Yahoo lays off hundreds as it shuts down operations in China

The Beijing office, which employed about 300 workers in research and development, was Yahoo's only physical presence in mainland China.

Yahoo said it is consolidating operations at many of its offices, including its Sunnyvale headquarters. Yahoo

Yahoo is closing its office in China, the company confirmed Wednesday, a move that is expected to eliminate up to 300 jobs.

Yahoo employees based in the Beijing office were informed of the closure on Wednesday, a spokeswoman said. Yahoo offered no local products in China, and the office -- Yahoo's only physical presence in mainland China -- served as a research and development center.

"We are constantly making changes to realign resources and to foster better collaboration and innovation across our business," Yahoo said in a statement. "We will be consolidating certain functions into fewer offices, including to our headquarters in Sunnyvale, Calif."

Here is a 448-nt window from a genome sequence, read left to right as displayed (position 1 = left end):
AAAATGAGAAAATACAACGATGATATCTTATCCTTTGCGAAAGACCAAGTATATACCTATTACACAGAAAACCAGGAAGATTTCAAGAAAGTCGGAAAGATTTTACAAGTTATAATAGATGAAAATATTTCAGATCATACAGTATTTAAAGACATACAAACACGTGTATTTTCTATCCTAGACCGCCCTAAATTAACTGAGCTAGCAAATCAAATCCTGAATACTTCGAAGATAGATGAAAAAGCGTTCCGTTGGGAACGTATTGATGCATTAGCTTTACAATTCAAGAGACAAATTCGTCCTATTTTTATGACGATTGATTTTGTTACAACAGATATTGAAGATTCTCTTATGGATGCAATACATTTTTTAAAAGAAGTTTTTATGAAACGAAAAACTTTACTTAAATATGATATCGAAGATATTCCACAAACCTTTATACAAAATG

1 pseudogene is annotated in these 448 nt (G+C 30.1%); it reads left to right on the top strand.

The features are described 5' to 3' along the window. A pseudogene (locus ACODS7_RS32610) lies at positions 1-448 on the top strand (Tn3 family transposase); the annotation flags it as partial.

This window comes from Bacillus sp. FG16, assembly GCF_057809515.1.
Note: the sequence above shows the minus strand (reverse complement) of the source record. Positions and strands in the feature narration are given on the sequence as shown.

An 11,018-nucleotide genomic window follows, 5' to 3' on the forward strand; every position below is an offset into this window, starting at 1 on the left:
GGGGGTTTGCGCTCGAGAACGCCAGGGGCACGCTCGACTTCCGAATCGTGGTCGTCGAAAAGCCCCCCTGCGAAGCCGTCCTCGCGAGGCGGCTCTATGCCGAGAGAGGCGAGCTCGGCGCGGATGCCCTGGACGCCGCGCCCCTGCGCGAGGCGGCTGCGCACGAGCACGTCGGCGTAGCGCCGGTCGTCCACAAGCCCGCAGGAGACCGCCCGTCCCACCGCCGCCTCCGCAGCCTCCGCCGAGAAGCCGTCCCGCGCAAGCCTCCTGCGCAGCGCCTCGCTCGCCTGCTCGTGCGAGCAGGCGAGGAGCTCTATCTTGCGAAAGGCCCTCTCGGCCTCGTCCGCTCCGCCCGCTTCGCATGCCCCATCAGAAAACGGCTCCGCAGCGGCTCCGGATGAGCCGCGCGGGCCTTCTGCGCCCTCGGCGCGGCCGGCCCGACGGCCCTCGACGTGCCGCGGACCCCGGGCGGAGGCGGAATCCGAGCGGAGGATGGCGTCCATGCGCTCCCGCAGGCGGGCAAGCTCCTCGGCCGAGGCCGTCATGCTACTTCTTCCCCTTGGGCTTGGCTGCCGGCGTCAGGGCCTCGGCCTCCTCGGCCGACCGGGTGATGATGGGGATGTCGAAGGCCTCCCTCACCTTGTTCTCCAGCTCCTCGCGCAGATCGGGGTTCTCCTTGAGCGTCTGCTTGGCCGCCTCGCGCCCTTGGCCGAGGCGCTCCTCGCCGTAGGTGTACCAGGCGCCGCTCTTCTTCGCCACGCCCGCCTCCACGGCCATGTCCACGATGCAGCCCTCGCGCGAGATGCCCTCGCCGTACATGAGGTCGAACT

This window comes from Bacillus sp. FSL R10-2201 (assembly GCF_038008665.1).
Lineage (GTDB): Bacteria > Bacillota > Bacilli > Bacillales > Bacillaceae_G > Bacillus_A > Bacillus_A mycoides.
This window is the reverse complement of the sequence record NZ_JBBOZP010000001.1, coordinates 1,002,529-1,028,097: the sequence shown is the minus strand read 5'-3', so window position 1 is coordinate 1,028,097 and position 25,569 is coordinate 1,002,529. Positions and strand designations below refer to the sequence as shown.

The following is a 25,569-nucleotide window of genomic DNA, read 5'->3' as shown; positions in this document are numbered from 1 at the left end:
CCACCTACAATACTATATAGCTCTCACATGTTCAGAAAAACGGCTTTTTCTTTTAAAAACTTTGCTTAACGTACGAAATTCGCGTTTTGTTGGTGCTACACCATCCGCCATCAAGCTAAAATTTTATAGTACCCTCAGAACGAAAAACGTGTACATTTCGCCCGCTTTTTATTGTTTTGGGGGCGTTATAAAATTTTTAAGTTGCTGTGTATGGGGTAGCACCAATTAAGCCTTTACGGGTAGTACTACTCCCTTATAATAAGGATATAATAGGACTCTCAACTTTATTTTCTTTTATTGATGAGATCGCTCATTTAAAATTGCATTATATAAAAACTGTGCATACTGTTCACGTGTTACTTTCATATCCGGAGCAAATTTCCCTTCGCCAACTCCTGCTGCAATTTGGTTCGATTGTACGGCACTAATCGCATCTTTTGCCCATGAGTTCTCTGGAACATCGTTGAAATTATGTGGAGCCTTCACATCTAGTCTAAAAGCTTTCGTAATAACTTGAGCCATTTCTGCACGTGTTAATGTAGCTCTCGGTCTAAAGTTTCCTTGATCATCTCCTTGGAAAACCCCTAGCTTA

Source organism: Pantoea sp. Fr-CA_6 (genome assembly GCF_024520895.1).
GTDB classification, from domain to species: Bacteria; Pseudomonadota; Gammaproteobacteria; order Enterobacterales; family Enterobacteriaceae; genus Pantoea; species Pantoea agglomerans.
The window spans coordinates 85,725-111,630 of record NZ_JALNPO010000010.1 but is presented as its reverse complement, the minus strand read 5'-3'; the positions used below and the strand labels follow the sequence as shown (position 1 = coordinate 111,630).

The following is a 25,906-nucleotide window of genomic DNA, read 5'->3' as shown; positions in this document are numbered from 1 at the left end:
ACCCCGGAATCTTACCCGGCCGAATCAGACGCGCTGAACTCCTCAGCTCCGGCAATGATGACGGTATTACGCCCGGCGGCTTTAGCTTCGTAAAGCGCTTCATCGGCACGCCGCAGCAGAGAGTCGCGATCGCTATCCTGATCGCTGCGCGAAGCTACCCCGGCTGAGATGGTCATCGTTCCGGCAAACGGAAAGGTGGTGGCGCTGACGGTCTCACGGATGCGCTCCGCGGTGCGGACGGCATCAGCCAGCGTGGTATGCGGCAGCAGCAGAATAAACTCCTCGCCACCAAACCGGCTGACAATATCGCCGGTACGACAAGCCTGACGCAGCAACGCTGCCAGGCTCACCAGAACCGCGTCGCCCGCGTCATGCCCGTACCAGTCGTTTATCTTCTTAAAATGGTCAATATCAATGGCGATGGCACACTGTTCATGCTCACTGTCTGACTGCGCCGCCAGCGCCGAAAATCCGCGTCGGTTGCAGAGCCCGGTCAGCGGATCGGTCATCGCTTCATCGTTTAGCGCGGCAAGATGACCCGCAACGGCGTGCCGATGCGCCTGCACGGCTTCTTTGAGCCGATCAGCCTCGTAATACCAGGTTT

Yahoo did not say how many employees were affected by the office's closure, but a source described as familiar with the matter told Bloomberg that the office employed 200 to 300 people. Yahoo counted 12,500 employees worldwide at the end of 2014, meaning the closure affects about 2 percent of its global workforce.

The closure comes amid increasing pressure to reduce expenses from investors, including activist investor Starboard, which has strongly suggested that Yahoo CEO Marissa Mayer cut at least $500 million in expenses. The company has cut about 600 jobs in the past six months, mostly at operations in Canada and India.

Yahoo has had a sometimes rocky experience in China. In 2007, the company settled a lawsuit brought by two journalists that accused the web portal of supplying the Chinese government with information that led to 10-year prison sentences. Lawmakers and human rights activists criticized Yahoo, which denied responsibility, saying it was merely complying with Chinese law.

The closure comes about a month after the Chinese government announced new rules that would require foreign-based tech companies to hand over source code, submit to audits and build deliberate back doors into both hardware and software products. The new rules, due to go into effect this month, were criticized by the Obama administration as a "major barrier" to trade and an open market.

The move was reported earlier by the South China Morning Post.

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